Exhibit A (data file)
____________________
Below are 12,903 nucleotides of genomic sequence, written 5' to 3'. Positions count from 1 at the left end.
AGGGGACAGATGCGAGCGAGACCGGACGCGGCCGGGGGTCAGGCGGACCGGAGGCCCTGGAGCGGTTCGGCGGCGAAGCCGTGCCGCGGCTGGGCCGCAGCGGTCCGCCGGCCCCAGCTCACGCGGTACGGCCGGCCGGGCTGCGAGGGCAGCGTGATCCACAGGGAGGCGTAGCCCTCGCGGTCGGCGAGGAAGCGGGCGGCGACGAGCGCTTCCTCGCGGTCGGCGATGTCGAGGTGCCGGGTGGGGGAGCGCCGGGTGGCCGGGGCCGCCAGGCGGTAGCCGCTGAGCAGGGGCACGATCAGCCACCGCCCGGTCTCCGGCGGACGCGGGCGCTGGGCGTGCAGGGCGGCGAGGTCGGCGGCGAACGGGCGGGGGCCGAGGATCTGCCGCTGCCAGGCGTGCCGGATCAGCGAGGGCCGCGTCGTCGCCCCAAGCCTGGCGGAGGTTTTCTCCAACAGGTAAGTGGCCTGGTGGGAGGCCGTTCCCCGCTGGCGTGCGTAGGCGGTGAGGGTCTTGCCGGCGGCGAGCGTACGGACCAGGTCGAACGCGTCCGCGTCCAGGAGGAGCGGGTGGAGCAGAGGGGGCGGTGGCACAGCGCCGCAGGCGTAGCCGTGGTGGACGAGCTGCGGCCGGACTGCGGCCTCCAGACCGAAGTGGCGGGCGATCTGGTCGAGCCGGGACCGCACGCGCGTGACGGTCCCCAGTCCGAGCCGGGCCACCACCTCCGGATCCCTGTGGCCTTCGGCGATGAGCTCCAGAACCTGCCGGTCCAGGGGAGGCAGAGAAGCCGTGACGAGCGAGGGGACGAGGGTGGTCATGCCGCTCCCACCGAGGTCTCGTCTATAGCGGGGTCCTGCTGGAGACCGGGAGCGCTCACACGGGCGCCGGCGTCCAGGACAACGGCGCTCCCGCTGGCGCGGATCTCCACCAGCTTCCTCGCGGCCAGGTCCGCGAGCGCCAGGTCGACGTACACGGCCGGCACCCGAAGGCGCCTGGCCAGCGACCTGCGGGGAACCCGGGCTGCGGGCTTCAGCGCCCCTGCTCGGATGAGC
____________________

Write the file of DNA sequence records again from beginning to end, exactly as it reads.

Below are 12,903 nucleotides of genomic sequence, written 5' to 3'. Positions count from 1 at the left end.
AGGGGACAGATGCGAGCGAGACCGGACGCGGCCGGGGGTCAGGCGGACCGGAGGCCCTGGAGCGGTTCGGCGGCGAAGCCGTGCCGCGGCTGGGCCGCAGCGGTCCGCCGGCCCCAGCTCACGCGGTACGGCCGGCCGGGCTGCGAGGGCAGCGTGATCCACAGGGAGGCGTAGCCCTCGCGGTCGGCGAGGAAGCGGGCGGCGACGAGCGCTTCCTCGCGGTCGGCGATGTCGAGGTGCCGGGTGGGGGAGCGCCGGGTGGCCGGGGCCGCCAGGCGGTAGCCGCTGAGCAGGGGCACGATCAGCCACCGCCCGGTCTCCGGCGGACGCGGGCGCTGGGCGTGCAGGGCGGCGAGGTCGGCGGCGAACGGGCGGGGGCCGAGGATCTGCCGCTGCCAGGCGTGCCGGATCAGCGAGGGCCGCGTCGTCGCCCCAAGCCTGGCGGAGGTTTTCTCCAACAGGTAAGTGGCCTGGTGGGAGGCCGTTCCCCGCTGGCGTGCGTAGGCGGTGAGGGTCTTGCCGGCGGCGAGCGTACGGACCAGGTCGAACGCGTCCGCGTCCAGGAGGAGCGGGTGGAGCAGAGGGGGCGGTGGCACAGCGCCGCAGGCGTAGCCGTGGTGGACGAGCTGCGGCCGGACTGCGGCCTCCAGACCGAAGTGGCGGGCGATCTGGTCGAGCCGGGACCGCACGCGCGTGACGGTCCCCAGTCCGAGCCGGGCCACCACCTCCGGATCCCTGTGGCCTTCGGCGATGAGCTCCAGAACCTGCCGGTCCAGGGGAGGCAGAGAAGCCGTGACGAGCGAGGGGACGAGGGTGGTCATGCCGCTCCCACCGAGGTCTCGTCTATAGCGGGGTCCTGCTGGAGACCGGGAGCGCTCACACGGGCGCCGGCGTCCAGGACAACGGCGCTCCCGCTGGCGCGGATCTCCACCAGCTTCCTCGCGGCCAGGTCCGCGAGCGCCAGGTCGACGTACACGGCCGGCACCCGAAGGCGCCTGGCCAGCGACCTGCGGGGAACCCGGGCTGCGGGCTTCAGCGCCCCTGCTCGGATGAGC